Q: If we could start with a general question to all of you: obviously the story in Monaco, of the race, was triggered by the safety car and here in Montreal 11 of the last 17 races have featured at least one and as many as four safety cars. Can you speak about what your first thought is, as a driver, what kind of communication you have with the team at that time and what are the most important things to take care of from a driver’s point of view? Felipe, maybe you could start.
Felipe Massa: Well, I think, first of all, it depends on the track. You have some tracks that you have more possibility of accident, or are more difficult, more easy to have a contact or crashes or low grip from the asphalt, which is like Monaco. Maybe here a bit more, a bit better, but with all these chicanes, with the wall nearby, so it’s very easy to have an accident or to crash - I know very well from my past, especially from last year. But I think you always need to be very close to your team, understanding everything happening in the race, the safety car and the strategy. The communication counts always and you can gain position or maybe get a good strategy if you are doing things in the proper way.
Q: Sergio, what do you like to make sure you take care of at a time like that?
Sergio Perez: I think it’s important to make your team make the decisions. Don’t speak too much at certain points of the race, for example if there is a critical situation with the safety car out. This track, for example, it’s quite easy to have a crash, every single lap there is a risk. There are certain corners where you can simply not do any mistake, and if you do a mistake you will definitely end up in the wall. This track is one you should definitely take care of for the whole race.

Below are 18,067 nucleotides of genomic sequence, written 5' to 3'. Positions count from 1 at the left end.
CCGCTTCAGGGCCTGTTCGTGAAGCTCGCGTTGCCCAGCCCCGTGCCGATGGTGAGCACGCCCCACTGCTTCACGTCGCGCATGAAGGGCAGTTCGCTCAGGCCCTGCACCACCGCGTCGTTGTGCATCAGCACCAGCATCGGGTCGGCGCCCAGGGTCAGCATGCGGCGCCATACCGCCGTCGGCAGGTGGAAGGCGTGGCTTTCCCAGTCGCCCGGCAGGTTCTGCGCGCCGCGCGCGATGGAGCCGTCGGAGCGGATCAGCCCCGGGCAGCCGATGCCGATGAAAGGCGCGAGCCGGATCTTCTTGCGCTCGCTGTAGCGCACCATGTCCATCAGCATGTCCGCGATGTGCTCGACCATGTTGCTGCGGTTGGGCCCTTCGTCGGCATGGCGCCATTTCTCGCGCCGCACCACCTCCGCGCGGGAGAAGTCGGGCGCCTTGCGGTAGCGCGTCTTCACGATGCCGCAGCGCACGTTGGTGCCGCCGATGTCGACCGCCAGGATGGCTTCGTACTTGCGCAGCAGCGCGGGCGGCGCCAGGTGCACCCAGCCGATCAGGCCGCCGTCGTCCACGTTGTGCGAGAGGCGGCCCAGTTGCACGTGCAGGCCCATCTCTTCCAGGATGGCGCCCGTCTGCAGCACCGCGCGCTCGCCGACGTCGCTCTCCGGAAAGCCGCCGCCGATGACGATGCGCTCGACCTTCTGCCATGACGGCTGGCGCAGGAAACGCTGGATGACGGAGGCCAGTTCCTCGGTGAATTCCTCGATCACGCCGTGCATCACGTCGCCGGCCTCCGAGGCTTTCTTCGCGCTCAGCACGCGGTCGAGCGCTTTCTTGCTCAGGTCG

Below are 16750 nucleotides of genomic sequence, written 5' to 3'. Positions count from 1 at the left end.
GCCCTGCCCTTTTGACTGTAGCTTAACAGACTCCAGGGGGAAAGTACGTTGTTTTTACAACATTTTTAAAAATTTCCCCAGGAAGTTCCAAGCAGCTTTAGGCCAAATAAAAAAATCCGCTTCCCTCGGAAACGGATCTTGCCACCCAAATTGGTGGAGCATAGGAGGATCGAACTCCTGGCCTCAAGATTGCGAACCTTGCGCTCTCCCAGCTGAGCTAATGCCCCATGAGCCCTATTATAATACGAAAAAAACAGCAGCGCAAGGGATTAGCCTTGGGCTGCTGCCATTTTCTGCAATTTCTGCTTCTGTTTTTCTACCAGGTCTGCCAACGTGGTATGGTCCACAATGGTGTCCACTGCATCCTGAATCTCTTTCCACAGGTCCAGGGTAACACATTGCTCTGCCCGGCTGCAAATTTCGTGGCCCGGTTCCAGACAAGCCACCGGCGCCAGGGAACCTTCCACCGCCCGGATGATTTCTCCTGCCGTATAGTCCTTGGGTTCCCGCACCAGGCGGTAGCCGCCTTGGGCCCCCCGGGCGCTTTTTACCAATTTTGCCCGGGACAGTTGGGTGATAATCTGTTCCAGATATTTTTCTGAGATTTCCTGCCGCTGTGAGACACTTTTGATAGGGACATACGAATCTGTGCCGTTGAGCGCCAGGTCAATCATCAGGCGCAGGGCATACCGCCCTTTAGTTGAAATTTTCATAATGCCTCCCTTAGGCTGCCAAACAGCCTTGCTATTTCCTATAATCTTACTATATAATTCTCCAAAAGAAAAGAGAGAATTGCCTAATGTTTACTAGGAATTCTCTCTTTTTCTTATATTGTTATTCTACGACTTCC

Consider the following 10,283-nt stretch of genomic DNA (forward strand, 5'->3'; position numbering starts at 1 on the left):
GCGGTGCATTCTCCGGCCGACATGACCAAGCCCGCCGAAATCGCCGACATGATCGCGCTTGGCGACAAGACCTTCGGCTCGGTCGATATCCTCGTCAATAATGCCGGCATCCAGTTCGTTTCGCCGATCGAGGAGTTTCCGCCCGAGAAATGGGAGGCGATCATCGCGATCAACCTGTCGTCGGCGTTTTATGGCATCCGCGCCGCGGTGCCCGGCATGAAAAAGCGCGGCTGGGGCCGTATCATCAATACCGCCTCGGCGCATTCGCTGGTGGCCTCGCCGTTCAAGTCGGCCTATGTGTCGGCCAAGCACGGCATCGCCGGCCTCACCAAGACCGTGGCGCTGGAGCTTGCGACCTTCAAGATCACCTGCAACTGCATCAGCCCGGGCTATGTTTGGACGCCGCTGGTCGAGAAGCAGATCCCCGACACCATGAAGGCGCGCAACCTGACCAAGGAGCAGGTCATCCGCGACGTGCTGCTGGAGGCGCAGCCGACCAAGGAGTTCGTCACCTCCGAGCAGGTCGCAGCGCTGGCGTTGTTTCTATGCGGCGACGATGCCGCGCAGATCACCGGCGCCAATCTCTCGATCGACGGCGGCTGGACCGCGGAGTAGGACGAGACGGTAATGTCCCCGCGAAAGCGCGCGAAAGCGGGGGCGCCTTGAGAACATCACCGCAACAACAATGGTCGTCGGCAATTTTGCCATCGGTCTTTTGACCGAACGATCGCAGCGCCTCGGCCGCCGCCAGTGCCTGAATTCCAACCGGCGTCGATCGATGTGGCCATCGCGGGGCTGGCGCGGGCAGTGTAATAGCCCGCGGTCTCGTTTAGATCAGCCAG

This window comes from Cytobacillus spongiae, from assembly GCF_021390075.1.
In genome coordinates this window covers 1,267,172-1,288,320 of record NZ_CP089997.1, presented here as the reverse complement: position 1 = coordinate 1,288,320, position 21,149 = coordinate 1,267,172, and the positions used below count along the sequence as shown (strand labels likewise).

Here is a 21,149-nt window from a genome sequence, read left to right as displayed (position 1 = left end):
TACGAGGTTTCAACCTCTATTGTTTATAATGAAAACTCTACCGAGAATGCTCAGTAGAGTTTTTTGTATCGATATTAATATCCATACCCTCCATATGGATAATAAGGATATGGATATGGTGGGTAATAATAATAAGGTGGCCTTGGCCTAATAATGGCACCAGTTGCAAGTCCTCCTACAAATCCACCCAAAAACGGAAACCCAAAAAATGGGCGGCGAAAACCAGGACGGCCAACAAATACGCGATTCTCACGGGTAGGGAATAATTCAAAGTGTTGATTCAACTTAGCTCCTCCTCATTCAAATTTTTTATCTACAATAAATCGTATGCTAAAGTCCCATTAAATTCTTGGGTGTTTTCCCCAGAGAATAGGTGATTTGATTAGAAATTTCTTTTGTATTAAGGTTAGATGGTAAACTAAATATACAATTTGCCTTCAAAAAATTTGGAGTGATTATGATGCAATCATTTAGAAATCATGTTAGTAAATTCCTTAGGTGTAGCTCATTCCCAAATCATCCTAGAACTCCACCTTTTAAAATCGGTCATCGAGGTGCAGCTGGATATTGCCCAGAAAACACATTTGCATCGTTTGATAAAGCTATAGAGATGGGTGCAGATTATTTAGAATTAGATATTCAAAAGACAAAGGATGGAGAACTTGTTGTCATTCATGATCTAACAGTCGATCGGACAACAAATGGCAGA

Q: Max, as a rookie, what’s the first thing that goes through your mind when you hear that the safety car has deployed?
Max Verstappen: It also depends on where you are on track, where you qualified. For sure, here for me will be an interesting race. I will have to hope for a safety car. Depends also how hard the track is for the tyres. All those things you take [into account] before you make a decision and you also talk to your team quite a lot because they have a lot of data and they see where you are on the track compared to other competitors.
Q: Lewis, your thoughts on it? What do you like to take care of when you hear that the safety car has been deployed?
Lewis Hamilton: I think you just have to stay cool and follow the procedures that you know and also the feedback that the team gives you.